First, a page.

A plaque commemorating an entrepreneur born in the street next to Prospect Centre has been unveiled today by the centenary Lord Mayor of Hull ahead of the City of Culture celebrations.
Mary Glew, had campaigned to put a plaque in Brook Street, to celebrate Gassy Jack’s (also known as John Deighton) achievements, who travelled over to North America in the mid-1800s in search of gold, later setting up his own bar and building community-focused businesses in Vancouver in Canada.
The entrepreneur, who has a Vancouver neighbourhood named after him, was born in Brook Street, which today runs parallel between Prospect Centre and Debenhams.
Mary Glew said: “The plaque is part of a series of plaques to mark the centenary year of the Lord Mayer 2014-2015.
“Although this plaque is one of a hundred, I don’t think a hundred will be enough. There are so many talented people that we will only continue to recognise.
“For me it is all about demonstrating great achievement like John Deighton both internationally and locally.”
Despite having little success in finding gold, his ill health and a number of failed businesses, Deighton continued to invest in his community, providing bars and entertainment for sailors and workers from Vancouver’s sawmills.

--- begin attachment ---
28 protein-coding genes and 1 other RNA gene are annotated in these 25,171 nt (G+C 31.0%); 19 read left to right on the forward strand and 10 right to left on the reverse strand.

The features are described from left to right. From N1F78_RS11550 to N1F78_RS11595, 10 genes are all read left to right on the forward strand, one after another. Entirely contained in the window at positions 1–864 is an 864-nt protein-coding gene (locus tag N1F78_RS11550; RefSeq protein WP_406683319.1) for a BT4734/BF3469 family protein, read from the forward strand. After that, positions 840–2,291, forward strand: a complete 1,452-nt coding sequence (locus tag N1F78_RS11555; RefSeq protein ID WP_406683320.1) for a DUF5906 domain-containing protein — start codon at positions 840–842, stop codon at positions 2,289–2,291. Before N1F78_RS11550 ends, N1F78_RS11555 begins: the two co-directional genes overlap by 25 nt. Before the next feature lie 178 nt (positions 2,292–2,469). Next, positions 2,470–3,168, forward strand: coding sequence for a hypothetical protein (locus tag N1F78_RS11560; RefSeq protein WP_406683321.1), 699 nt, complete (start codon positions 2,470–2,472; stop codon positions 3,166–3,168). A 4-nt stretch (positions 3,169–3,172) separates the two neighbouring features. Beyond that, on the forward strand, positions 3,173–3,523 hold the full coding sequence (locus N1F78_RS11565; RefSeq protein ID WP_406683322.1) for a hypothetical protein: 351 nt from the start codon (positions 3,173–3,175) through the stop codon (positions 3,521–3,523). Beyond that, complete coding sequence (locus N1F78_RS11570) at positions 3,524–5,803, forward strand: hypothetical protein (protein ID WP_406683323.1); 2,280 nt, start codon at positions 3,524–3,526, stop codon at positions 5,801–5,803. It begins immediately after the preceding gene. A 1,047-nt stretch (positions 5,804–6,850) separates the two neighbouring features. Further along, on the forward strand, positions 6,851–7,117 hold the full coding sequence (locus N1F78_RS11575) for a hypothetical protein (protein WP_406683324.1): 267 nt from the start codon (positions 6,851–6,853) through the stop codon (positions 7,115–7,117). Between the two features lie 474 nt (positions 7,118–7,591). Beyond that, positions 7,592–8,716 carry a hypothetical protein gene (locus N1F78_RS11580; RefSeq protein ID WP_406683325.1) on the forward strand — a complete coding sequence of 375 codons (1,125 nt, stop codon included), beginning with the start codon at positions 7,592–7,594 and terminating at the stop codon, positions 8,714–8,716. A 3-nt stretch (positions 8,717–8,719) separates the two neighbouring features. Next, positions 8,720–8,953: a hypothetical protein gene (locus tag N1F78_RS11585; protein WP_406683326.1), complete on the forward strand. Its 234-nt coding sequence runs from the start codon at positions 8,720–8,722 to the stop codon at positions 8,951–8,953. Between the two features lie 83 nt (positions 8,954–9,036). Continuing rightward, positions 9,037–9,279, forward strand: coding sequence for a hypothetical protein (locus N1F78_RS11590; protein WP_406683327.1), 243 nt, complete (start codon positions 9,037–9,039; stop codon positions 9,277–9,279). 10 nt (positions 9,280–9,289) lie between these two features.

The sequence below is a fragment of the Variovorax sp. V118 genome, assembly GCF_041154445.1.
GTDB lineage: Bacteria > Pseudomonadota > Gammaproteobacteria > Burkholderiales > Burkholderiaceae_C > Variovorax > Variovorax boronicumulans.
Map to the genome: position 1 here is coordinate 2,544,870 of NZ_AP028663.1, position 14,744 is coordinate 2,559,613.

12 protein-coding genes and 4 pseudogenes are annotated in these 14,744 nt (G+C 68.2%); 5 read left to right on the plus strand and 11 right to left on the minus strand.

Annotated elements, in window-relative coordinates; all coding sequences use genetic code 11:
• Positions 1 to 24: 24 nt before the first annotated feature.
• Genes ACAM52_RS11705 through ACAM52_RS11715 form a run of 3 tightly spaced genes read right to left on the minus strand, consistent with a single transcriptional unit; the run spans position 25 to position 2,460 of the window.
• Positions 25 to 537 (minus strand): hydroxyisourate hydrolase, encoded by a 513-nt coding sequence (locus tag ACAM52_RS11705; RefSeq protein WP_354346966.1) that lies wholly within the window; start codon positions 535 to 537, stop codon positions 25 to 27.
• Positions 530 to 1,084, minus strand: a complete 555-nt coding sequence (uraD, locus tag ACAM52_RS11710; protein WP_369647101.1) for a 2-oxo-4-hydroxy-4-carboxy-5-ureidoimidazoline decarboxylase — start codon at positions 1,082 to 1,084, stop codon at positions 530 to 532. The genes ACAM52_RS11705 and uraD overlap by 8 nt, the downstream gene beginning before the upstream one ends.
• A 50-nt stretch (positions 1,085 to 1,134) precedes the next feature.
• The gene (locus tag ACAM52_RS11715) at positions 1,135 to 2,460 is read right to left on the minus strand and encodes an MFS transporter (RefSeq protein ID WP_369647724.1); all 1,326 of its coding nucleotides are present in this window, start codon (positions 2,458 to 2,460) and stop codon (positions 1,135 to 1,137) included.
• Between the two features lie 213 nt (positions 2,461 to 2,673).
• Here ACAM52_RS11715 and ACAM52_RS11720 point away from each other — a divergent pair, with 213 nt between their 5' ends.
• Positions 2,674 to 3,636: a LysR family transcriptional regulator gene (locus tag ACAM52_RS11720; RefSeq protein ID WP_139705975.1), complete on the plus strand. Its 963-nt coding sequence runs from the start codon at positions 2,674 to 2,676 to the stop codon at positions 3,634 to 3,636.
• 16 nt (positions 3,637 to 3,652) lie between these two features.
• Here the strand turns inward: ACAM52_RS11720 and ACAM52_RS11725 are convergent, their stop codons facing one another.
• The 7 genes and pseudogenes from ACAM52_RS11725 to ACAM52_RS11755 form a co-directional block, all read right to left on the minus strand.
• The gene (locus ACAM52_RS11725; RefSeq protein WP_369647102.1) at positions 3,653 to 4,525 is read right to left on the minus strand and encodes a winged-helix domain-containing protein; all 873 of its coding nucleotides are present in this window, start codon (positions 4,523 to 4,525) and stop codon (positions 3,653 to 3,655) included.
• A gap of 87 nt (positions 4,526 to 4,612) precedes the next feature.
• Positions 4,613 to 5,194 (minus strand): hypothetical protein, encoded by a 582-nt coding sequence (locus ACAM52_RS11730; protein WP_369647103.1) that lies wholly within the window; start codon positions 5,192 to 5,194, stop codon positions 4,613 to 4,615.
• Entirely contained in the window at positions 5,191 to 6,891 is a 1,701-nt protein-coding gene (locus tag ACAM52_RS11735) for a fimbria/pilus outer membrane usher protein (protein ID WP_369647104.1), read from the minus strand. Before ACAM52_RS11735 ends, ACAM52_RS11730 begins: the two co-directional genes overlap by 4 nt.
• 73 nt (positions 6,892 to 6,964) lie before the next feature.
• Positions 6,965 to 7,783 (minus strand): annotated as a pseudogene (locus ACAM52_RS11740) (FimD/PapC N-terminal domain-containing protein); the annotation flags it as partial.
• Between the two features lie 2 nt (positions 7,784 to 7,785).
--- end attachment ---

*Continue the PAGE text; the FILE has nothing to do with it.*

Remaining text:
Lee Appleton, Centre Manager for Prospect Shopping Centre, said: “Gassy Jack’s story encompasses the mentality of the people of Hull – to continue to do well for your community and to strive for success in the face of adversity.
“It is important that we recognise Hull’s hidden heroes who have done the city proud on an international scale and now Gassy Jack’s birthplace has been confirmed as Brook Street, it is important that we celebrate him.
“Hull has such a rich history and it is important that this is visible to the thousands of people expected to visit us next year.”
The unveiling ceremony was attended by David Osgodby, local poet, who agrees the plaque will be a welcomed addition to the local community offering people the opportunity to discover information about Gassy Jack’s life and his historical relevance to the city.
He said: “Gassy Jack was such an incredible character, but it is a shame his story is relatively unknown to the people of Hull. His story is extraordinary and we striveto make the people of Hull aware of his excellence.”